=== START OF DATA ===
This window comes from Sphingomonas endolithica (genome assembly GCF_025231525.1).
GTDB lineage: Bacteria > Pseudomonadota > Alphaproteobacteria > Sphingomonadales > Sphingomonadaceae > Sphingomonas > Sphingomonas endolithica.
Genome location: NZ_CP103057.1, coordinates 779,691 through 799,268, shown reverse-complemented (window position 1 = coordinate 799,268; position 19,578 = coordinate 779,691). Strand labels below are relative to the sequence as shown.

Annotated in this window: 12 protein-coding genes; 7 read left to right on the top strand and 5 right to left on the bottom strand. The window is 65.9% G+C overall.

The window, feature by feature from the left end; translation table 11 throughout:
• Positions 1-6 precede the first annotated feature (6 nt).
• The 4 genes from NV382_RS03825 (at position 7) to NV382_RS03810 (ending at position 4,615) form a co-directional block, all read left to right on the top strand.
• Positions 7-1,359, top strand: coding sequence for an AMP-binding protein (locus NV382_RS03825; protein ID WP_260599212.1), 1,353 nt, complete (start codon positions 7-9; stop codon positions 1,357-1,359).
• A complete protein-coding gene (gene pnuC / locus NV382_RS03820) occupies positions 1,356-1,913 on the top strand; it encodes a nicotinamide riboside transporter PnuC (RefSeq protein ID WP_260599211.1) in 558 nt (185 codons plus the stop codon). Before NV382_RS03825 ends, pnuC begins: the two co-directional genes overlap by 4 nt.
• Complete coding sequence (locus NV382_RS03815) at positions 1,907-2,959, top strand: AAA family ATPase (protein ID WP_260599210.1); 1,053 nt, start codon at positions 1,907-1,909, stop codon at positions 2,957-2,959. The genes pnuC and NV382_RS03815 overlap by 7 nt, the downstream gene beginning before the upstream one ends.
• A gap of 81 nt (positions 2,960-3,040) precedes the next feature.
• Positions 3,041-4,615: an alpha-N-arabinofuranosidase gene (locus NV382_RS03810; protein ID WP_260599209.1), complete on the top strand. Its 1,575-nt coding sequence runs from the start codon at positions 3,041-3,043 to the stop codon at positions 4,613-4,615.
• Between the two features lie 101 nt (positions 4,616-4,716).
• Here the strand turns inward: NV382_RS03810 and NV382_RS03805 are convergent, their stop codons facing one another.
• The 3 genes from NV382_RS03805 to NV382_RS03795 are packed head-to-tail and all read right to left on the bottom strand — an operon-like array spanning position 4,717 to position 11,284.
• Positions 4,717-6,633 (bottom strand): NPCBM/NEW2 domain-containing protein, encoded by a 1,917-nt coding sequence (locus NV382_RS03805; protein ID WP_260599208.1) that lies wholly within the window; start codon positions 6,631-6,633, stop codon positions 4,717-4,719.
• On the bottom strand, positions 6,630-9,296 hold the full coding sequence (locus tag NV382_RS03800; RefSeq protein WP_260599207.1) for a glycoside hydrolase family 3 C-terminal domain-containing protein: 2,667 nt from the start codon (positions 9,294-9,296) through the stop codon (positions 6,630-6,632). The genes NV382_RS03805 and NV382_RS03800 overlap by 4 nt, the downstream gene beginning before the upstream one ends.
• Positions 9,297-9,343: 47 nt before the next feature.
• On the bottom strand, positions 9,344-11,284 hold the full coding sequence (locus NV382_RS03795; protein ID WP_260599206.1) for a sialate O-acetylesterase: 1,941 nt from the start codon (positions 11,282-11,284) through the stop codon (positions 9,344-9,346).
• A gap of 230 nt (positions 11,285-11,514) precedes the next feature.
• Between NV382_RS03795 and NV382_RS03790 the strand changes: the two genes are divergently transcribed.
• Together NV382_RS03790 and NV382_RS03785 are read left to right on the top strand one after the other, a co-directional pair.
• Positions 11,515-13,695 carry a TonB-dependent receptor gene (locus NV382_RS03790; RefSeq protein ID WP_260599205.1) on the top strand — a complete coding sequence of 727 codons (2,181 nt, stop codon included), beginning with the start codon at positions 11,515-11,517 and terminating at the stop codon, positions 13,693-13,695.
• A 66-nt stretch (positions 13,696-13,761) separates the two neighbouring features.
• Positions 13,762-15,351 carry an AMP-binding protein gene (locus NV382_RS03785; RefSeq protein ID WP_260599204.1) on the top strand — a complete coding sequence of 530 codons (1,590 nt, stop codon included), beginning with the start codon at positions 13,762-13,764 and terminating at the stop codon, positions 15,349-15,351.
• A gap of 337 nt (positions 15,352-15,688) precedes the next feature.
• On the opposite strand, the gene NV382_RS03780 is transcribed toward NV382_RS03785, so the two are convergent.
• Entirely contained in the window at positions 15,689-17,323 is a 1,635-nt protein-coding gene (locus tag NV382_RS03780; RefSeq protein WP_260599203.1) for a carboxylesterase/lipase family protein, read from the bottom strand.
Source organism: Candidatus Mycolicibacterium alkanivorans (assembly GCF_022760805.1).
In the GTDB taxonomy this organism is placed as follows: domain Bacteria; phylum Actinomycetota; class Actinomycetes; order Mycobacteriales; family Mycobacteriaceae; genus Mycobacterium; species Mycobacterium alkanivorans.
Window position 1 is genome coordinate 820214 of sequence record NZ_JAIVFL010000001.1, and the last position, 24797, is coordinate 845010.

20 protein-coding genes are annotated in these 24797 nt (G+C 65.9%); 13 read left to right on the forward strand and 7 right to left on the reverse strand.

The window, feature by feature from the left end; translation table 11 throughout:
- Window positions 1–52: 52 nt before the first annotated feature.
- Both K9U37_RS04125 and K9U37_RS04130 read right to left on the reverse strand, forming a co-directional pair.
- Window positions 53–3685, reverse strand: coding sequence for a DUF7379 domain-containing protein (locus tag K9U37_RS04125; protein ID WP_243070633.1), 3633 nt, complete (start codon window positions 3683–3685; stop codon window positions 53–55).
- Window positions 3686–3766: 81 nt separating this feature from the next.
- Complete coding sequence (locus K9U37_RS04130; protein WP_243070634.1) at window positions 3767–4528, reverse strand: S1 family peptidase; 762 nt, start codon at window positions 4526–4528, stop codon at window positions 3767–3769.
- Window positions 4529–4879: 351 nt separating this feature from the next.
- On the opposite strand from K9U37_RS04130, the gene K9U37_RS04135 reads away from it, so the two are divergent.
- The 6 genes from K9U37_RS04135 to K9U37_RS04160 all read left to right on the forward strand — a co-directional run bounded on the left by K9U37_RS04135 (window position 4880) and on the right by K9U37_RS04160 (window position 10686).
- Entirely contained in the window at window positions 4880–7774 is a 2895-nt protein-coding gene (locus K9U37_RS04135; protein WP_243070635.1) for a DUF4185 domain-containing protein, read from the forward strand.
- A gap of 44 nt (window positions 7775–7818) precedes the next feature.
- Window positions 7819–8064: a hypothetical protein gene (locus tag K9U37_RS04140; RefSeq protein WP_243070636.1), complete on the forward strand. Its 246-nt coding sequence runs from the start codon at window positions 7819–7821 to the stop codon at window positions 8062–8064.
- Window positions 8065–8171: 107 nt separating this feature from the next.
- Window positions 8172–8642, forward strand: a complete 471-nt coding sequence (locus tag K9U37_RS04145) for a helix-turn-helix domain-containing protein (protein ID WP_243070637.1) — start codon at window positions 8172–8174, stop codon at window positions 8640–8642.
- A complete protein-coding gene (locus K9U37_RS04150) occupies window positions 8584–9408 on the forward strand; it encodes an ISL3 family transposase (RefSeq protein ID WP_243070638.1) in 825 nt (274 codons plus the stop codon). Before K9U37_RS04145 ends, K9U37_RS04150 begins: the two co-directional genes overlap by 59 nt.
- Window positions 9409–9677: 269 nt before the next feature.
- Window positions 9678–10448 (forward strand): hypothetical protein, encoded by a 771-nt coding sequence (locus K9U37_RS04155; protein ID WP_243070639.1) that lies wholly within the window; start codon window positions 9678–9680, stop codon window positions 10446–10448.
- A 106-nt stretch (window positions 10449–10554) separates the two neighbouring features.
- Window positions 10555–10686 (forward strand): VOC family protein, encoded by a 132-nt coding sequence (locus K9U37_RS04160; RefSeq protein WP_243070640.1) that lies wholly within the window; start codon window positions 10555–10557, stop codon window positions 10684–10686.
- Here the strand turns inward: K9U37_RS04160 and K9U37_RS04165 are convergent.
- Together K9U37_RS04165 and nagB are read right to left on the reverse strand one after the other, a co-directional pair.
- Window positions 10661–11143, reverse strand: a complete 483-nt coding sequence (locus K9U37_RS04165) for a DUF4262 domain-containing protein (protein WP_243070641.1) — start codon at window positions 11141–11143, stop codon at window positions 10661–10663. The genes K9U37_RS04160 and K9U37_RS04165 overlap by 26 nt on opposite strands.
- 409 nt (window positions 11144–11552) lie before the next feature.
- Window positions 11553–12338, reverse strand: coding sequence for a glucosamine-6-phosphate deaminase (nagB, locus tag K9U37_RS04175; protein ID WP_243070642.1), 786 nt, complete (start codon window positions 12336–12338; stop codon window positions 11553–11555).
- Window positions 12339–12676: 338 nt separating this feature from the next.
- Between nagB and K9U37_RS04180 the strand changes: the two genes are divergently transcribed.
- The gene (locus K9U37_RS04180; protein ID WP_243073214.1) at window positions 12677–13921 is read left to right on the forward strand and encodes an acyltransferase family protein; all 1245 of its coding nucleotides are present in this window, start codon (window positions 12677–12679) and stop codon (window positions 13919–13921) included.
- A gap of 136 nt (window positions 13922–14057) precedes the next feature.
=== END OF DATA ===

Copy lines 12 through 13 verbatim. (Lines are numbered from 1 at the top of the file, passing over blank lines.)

• Positions 3,041-4,615: an alpha-N-arabinofuranosidase gene (locus NV382_RS03810; protein ID WP_260599209.1), complete on the top strand. Its 1,575-nt coding sequence runs from the start codon at positions 3,041-3,043 to the stop codon at positions 4,613-4,615.
• Between the two features lie 101 nt (positions 4,616-4,716).